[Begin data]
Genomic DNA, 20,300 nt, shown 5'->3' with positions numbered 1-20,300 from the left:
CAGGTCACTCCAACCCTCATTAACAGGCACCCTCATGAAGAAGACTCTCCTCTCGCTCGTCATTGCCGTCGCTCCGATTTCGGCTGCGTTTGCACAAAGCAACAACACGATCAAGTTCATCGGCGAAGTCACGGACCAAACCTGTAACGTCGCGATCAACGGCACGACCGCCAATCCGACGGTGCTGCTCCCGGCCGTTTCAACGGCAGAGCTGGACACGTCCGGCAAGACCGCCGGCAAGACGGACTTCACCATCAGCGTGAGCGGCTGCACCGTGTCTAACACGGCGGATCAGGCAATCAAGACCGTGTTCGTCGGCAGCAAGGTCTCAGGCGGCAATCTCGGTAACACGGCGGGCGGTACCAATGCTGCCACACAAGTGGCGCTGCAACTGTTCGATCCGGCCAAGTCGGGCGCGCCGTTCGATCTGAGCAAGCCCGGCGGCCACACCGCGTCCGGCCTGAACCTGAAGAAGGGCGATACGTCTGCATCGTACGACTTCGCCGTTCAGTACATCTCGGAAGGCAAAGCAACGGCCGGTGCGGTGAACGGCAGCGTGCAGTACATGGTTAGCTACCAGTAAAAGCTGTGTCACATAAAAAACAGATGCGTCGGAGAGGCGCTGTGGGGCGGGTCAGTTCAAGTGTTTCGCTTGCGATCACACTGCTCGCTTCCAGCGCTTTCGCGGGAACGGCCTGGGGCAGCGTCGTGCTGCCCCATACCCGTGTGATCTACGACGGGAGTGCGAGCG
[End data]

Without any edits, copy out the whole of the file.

Genomic DNA, 20,300 nt, shown 5'->3' with positions numbered 1-20,300 from the left:
CAGGTCACTCCAACCCTCATTAACAGGCACCCTCATGAAGAAGACTCTCCTCTCGCTCGTCATTGCCGTCGCTCCGATTTCGGCTGCGTTTGCACAAAGCAACAACACGATCAAGTTCATCGGCGAAGTCACGGACCAAACCTGTAACGTCGCGATCAACGGCACGACCGCCAATCCGACGGTGCTGCTCCCGGCCGTTTCAACGGCAGAGCTGGACACGTCCGGCAAGACCGCCGGCAAGACGGACTTCACCATCAGCGTGAGCGGCTGCACCGTGTCTAACACGGCGGATCAGGCAATCAAGACCGTGTTCGTCGGCAGCAAGGTCTCAGGCGGCAATCTCGGTAACACGGCGGGCGGTACCAATGCTGCCACACAAGTGGCGCTGCAACTGTTCGATCCGGCCAAGTCGGGCGCGCCGTTCGATCTGAGCAAGCCCGGCGGCCACACCGCGTCCGGCCTGAACCTGAAGAAGGGCGATACGTCTGCATCGTACGACTTCGCCGTTCAGTACATCTCGGAAGGCAAAGCAACGGCCGGTGCGGTGAACGGCAGCGTGCAGTACATGGTTAGCTACCAGTAAAAGCTGTGTCACATAAAAAACAGATGCGTCGGAGAGGCGCTGTGGGGCGGGTCAGTTCAAGTGTTTCGCTTGCGATCACACTGCTCGCTTCCAGCGCTTTCGCGGGAACGGCCTGGGGCAGCGTCGTGCTGCCCCATACCCGTGTGATCTACGACGGGAGTGCGAGCG